ARRL

ARRL Propagation Bulletin ARLP033 (2007)

SB PROP @ ARL $ARLP033
ARLP033 Propagation de K7RA

ZCZC AP33
QST de W1AW  
Propagation Forecast Bulletin 33  ARLP033
From Tad Cook, K7RA
Seattle, WA  August 10, 2007
To all radio amateurs 

SB PROP ARL ARLP033
ARLP033 Propagation de K7RA

Average daily sunspot numbers were up a little, rising over five
points to 12.4.  After a short period of no sunspots, we are back to
seeing a spot or two every day.  Expect these conditions to
continue, possibly falling back to zero spots again around August
16-20.

Today (August 10) expect some unsettled to active geomagnetic
conditions due to a solar wind stream.  Planetary A index predicted
for August 10-16 is 25, 15, 5, 5, 5, 5 and 10.  Geophysical Institute
Prague predicts unsettled to active conditions August 10, quiet to
unsettled August 11, quiet August 12-14, quiet to unsettled August
15, and unsettled August 16.

New predictions for smoothed sunspot numbers in coming months seem
to appear almost monthly from the Space Environment Center.  Now the
estimate for smoothed sunspot number in December 2007 has risen from
21 to 24.  You can see the prediction from last month at
http://www.sec.noaa.gov/weekly/pdf/prf1661.pdf and the current one
at http://www.sec.noaa.gov/weekly/pdf/prf1666.pdf . Look on page
nine of both issues.

Bob Wertz, NF7E was operating in Alaska last month, and wrote asking
about some strange conditions he observed on the air.

''Recently while on a mini DXpedition on Ushagat Island, located off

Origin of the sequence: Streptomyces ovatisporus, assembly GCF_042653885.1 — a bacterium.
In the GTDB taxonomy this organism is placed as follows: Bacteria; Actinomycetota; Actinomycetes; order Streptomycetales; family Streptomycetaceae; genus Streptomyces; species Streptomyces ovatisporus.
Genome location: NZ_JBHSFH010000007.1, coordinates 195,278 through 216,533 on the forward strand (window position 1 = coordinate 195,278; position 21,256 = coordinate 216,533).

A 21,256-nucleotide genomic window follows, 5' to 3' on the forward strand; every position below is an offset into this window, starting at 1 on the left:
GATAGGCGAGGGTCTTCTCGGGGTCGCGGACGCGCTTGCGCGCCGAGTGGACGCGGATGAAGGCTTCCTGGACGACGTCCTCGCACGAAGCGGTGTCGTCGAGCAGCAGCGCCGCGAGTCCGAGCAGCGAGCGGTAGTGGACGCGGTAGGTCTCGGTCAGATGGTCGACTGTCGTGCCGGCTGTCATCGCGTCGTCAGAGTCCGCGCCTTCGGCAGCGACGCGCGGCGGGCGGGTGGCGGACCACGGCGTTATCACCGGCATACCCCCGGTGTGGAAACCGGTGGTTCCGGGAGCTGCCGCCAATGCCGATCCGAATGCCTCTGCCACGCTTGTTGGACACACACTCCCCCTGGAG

the coast of Homer, Alaska, we encountered some strange lulls in
operating.

''We landed on the island on July 12, and after about 3 hours, we
were on the air and doing great.  Then on the following few days, we
almost lost all communications with the world.  At first we thought
it was rig problems, then antenna problems, but then realized it
must be poor propagation.

''Can you give me some input about conditions those days?''

Yes, we can.  Looking at data from the magnetometer at University of
Alaska, we see that the A index (called the College A index) on July
11-16 was 32, 10, 2, 39, 19 and 7.  The cause was solar wind, and
the disturbance tends to concentrate toward the poles, so the
absorption in Alaska from this activity can lead you to believe your
radio is dead. Folks operating at high latitudes have had a respite
from this activity because during a lull in the solar cycle, the
chance of geomagnetic storms is much less.  But old Alaska hands will
tell you of times in years past when geomagnetic storms seemed to
last for months, and HF was mostly unusable.  That is the downside
of higher solar activity.  We like sunspots, because of the
accompanying increase in reflection and refraction in the
ionosphere.  But along with that comes greater chance of geomagnetic
storms.

If you would like to make a comment or have a tip for our readers,
email the author at, k7ra@arrl.net.

For more information concerning radio propagation, see the ARRL
Technical Information Service at
http://www.arrl.org/tis/info/propagation.html. For a detailed
explanation of the numbers used in this bulletin, see
http://www.arrl.org/tis/info/k9la-prop.html.  An archive of past
propagation bulletins is at http://www.arrl.org/w1aw/prop/ .  Monthly
propagation charts between four USA regions and twelve overseas
locations are at http://www.arrl.org/qst/propcharts/.

Sunspot numbers for August 2 through 8 were 0, 11, 11, 11, 16, 13
and 25 with a mean of 12.4.  10.7 cm flux was 69.4, 70.4, 69.4, 68.9,
70, 69, and 69, with a mean of 69.4.  Estimated planetary A indices
were 5, 4, 2, 2, 12, 23 and 6 with a mean of 7.7.  Estimated
mid-latitude A indices were 5, 4, 0, 2, 8, 23 and 5, with a mean of
6.7.
NNNN
/EX